Fluxes from soil moisture measurements (FluSM v1.0): a data-driven water balance framework for permeable pavements

Schaffitel, Axel; Schuetz, Tobias; Weiler, Markus

Water fluxes at the soil–atmosphere interface are a key piece of information for studying the terrestrial water cycle. However, measuring and modeling water fluxes in the vadose zone poses great challenges. While direct measurements require costly lysimeters, common soil hydrologic models rely on a correct parametrization, a correct representation of the involved processes, and the selection of correct initial and boundary conditions. In contrast to lysimeter measurements, soil moisture measurements are relatively cheap and easy to perform. Using such measurements, data-driven approaches offer the possibility to derive water fluxes directly. Here we present FluSM (fluxes from soil moisture measurements), which is a simple, parsimonious and robust data-driven water balancing framework. FluSM requires only a single input parameter (the infiltration rate) and is especially valuable for cases where the application of Richards-based models is critical. Since permeable pavements (PPs) present such a case, we apply FluSM on a recently published soil moisture data set to obtain the water balance of 15 different PPs over a period of 2 years. Consistent with findings from previous studies, our results show that vertical drainage dominates the water balance of PPs, while surface runoff plays only a minor role. An additional uncertainty analysis demonstrates the ability of the FluSM-approach for water balance studies, since input and parameter uncertainties only have a small effect on the characteristics of the derived water balances. Due to the lack of data on the hydrologic behavior of PPs under field conditions, our results are of special interest for urban hydrology.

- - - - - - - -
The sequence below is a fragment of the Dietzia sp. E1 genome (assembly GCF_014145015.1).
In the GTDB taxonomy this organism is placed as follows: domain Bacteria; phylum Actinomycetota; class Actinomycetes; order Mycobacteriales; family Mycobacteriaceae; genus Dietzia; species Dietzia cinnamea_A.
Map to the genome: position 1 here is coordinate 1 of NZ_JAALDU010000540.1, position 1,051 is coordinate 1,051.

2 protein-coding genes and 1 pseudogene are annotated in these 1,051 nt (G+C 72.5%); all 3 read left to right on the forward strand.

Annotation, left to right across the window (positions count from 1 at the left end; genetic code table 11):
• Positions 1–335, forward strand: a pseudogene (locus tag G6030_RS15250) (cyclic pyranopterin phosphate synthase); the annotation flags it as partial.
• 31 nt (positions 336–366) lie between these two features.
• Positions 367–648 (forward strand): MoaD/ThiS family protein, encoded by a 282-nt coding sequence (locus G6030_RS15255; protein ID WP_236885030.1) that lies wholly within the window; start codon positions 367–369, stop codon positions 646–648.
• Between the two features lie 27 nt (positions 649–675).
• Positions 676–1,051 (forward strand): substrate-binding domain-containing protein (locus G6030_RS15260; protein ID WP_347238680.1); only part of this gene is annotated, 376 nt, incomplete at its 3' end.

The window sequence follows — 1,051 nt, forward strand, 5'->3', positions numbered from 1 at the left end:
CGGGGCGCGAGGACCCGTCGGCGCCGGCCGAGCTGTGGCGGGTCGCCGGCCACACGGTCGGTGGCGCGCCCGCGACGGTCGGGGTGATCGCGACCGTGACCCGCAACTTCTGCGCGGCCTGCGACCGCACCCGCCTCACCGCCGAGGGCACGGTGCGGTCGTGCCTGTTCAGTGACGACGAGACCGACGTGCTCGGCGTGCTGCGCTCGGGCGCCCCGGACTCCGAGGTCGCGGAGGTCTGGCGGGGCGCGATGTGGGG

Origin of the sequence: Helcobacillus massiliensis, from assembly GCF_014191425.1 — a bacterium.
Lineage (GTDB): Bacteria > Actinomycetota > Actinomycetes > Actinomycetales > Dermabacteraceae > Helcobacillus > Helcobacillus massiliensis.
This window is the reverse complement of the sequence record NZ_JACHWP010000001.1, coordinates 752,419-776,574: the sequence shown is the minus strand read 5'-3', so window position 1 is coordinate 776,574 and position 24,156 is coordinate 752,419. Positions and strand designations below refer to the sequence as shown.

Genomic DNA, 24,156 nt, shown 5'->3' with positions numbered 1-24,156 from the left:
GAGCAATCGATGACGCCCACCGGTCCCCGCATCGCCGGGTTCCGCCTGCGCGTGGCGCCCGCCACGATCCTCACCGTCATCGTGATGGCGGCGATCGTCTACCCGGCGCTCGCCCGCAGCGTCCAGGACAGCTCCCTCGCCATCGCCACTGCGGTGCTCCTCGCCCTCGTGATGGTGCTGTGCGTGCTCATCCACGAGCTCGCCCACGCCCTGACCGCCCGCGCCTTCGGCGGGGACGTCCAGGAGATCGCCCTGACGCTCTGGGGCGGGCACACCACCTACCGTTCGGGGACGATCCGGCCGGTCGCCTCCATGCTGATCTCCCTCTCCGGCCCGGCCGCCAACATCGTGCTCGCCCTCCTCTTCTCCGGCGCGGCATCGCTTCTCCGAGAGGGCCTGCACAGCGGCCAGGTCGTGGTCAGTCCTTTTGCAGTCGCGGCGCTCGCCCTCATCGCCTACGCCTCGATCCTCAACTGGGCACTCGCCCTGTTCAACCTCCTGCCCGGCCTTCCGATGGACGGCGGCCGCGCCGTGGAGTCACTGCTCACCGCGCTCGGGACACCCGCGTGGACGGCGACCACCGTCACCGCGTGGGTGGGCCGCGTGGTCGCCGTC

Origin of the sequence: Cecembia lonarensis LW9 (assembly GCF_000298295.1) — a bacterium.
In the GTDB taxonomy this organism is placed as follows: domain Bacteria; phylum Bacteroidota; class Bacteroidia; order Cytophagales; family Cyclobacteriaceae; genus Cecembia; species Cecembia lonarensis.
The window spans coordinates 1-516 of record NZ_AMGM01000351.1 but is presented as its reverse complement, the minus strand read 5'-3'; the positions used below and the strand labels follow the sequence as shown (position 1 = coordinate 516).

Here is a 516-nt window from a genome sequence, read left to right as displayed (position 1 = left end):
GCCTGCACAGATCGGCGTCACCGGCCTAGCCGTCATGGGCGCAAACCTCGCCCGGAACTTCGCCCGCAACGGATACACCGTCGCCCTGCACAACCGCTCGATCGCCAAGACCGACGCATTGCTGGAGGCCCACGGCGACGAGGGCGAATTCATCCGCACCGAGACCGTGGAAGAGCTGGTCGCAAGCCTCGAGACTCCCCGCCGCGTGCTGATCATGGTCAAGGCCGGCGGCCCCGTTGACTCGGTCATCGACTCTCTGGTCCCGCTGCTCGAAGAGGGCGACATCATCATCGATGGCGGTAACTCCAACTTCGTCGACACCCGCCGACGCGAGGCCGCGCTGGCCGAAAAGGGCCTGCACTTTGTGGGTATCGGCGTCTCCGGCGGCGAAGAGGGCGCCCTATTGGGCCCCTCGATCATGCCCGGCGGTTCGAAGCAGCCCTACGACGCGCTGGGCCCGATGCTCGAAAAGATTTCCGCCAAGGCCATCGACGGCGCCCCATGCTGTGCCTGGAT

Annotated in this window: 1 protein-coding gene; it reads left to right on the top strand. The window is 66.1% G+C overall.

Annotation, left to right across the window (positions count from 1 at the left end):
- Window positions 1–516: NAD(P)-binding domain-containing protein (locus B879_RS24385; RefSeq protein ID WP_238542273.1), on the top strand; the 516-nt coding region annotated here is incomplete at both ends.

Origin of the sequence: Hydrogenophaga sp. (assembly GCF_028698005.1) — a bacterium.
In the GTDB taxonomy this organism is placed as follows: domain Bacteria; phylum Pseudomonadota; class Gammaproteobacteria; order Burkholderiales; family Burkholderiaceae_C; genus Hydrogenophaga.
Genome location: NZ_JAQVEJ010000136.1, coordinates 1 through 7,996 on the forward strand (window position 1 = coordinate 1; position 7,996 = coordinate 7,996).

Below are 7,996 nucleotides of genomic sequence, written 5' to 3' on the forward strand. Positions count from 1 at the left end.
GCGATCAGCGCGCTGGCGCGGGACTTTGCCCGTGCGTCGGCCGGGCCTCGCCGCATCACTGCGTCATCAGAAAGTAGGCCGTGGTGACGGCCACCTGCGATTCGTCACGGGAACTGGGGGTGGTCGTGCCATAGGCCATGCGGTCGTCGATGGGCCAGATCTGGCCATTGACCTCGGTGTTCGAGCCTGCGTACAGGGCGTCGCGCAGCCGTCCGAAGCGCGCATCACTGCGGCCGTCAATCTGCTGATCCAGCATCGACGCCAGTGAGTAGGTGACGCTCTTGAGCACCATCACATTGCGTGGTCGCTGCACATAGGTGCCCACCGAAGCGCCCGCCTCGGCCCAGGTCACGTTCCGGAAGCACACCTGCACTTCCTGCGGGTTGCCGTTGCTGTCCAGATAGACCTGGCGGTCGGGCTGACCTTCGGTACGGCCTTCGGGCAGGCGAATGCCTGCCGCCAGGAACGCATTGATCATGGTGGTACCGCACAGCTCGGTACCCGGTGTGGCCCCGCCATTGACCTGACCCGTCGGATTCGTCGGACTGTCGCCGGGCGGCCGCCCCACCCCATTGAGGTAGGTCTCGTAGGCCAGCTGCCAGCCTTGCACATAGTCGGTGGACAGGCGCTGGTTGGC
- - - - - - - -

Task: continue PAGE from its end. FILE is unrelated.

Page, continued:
Schaffitel, Axel / Schuetz, Tobias / Weiler, Markus: Fluxes from soil moisture measurements (FluSM v1.0): a data-driven water balance framework for permeable pavements. 2021. Copernicus Publications.


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Rechteinhaber: Axel Schaffitel et al.

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